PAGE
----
Translation: A Translation Studies Journal, or TSJ for short, is a digital, peer-reviewed scholarly journal committed to publishing original, innovative, and potentially influential scholarly work on any aspect of literary translation. TSJ is also the venue for the publication of literary translations, from and into English - other source-target languages will be considered as long as a scholarly discussion of problems and translation methodology forms an integral part of the submission.
TSJ was born out of the Translation Studies Research Focus Group at the University of California Santa Barbara, and was conceived of originally as a graduate student-run journal. As such we produced the first two volumes of the journal, as paper issues that we soon hope to make accessible online. The UCSB Translation Studies Research Focus Group has meanwhile turned into a fully-fledged Ph.D. Emphasis in Translation Studies, with the cross-disciplinary collaboration of many UCSB Departments, and a biannual conference dedicated to literary translation.
While graduate student collaboration is still an important part of the journal, TSJ is now run by UCSB faculty and affiliated scholars in the field of literary translation. Its volumes are typically devoted to specific themes, and each issue is run by a committee of issue editors selected by the executive committee.
Volume 1, Issue 1, 2005
Translation: A Translation Studies Journal
Blake's influence on Neruda's poetry.
Theories of originality centered on the author/artist in 18th century Britain and could apply to the contemporary concept of translation. In France, however, the days of great invention of Rabelais were over, grammarians were guardians of the bon usage and the predominant idea was that works written in other languages should adapt to the rules and limits of the French language and the tastes of the French public once translated. Considering these ideas, the author explores which translation is more radical: an adaptive one that keeps possible target language contexts into account or a more faithful one that leaves some foreign elements in the target text?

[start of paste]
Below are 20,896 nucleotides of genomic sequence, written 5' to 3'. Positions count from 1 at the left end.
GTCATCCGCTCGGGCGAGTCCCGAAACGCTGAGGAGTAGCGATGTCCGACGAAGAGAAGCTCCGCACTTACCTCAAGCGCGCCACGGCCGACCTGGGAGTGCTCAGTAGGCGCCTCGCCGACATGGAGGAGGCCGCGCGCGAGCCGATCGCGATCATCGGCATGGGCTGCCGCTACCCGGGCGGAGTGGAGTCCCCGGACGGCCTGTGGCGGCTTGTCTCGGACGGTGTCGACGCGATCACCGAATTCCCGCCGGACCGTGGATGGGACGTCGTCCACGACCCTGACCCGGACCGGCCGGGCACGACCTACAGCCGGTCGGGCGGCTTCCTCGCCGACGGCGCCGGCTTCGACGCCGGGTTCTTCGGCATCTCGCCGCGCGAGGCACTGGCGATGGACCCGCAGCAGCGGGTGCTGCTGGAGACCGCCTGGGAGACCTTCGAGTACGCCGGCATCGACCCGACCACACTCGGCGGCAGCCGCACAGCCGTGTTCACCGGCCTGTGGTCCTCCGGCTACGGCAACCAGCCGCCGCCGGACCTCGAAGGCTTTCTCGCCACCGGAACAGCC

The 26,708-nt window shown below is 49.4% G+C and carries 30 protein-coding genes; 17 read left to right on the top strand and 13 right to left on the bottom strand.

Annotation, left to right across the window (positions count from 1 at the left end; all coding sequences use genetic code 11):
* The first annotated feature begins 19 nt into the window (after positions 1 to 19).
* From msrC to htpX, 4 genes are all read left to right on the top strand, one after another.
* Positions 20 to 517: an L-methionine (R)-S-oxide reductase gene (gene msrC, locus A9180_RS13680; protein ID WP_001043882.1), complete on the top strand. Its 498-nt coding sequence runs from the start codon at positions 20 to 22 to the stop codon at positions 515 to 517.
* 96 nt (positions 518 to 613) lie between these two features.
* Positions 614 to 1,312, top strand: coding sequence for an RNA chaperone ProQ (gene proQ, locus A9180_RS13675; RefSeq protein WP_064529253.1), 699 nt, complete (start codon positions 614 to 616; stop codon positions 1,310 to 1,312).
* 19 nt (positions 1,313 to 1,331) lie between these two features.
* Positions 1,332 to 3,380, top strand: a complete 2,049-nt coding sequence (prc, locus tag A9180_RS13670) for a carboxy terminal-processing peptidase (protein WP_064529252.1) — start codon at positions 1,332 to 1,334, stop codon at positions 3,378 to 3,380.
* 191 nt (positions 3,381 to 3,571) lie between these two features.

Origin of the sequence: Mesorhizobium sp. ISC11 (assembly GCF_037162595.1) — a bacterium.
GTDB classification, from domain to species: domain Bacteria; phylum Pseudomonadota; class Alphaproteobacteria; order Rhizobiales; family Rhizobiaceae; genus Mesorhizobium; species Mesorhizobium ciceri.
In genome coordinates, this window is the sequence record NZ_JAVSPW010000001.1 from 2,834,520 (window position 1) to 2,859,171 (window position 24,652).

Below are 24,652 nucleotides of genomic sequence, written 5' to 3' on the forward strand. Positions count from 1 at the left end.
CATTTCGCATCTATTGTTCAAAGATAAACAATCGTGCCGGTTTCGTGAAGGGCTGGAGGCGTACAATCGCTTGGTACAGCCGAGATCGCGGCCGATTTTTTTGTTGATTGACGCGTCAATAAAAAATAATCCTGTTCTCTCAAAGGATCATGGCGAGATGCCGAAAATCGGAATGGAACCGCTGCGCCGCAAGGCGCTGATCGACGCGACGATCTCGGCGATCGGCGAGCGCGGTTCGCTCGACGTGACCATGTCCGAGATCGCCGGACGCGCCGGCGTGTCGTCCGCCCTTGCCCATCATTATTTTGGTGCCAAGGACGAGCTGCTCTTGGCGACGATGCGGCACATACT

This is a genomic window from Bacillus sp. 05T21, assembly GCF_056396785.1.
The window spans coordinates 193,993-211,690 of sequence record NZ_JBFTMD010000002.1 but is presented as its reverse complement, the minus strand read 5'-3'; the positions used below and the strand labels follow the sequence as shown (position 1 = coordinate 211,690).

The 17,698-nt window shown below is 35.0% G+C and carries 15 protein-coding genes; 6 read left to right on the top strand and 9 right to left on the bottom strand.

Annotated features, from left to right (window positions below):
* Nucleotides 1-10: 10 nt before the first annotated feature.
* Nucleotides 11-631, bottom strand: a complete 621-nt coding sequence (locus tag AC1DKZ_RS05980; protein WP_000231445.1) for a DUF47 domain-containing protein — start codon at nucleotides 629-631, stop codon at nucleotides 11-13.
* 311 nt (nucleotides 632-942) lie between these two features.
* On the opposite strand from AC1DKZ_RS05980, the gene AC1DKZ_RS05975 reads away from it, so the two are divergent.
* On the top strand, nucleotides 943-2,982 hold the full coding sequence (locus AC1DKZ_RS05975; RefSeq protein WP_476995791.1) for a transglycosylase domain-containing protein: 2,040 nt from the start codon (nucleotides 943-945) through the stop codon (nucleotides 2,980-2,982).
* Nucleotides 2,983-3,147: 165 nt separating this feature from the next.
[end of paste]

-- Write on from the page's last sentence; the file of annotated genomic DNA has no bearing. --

An exploration of what it means for the author to allow the target language reader the possibility of enjoying the original literary text in all its dimensions.
The author explores the problems that arise in translating 'small languages,' i.e. languages with fewer than one million speaker, including issues of translators' monopolies, interventions by editorial staff and publishing houses, with examples from Icelandic literature translated into Italian.
Translation of Sarduy's text.
Translator´s Preface, by Cristina de la Torre. Excerpt from Past Perfect (Pasado perfecto) by Leonardo Padura Fuentes
Past Perfect (Pasado perfecto) by Leonardo Padura Fuentes
Ordinary Life by Jorge Luis Castillo
The Conversation of the Saints by Alicia Steimberg
The Portrait by Paula Varsavsky
Translator´s Preface, by Élide Valarini Oliver. A Crónica -For Maria da Graca by Paulo Mendes Campos
A Crónica -For Maria da Graca by Paulo Mendes Campos
Selected Poems by Raymond Queneau
ISLA NEGRA by Leonardo García Pabón
Translator´s Preface, by Steve Sadow. Selected Poems by Angelina Muñiz-Huberman. Translated by Steve Sadow and Jim Kate
Selected Poems by Angelina Muñiz-Huberman.
HIEROPHANCY IN THE CLOUD FOREST by Efraín Bartolomé
Translator´s Preface, by E. M. Test. TRUCES by Valerie Mejer. SELECTIONS FROM THE BRIDE OF THE BODY by Víctor Mendiola
TRUCES by Valerie Mejer. SELECTIONS FROM THE BRIDE OF THE BODY by Víctor Mendiola
CITY CEMETERY. Translated by KEBishop
50 Greguerías, by Ramón Gómez de la Serna.
Think Haiku, Act Locu-An Experiment in Back-Translation
The Apple Anyone Sonnets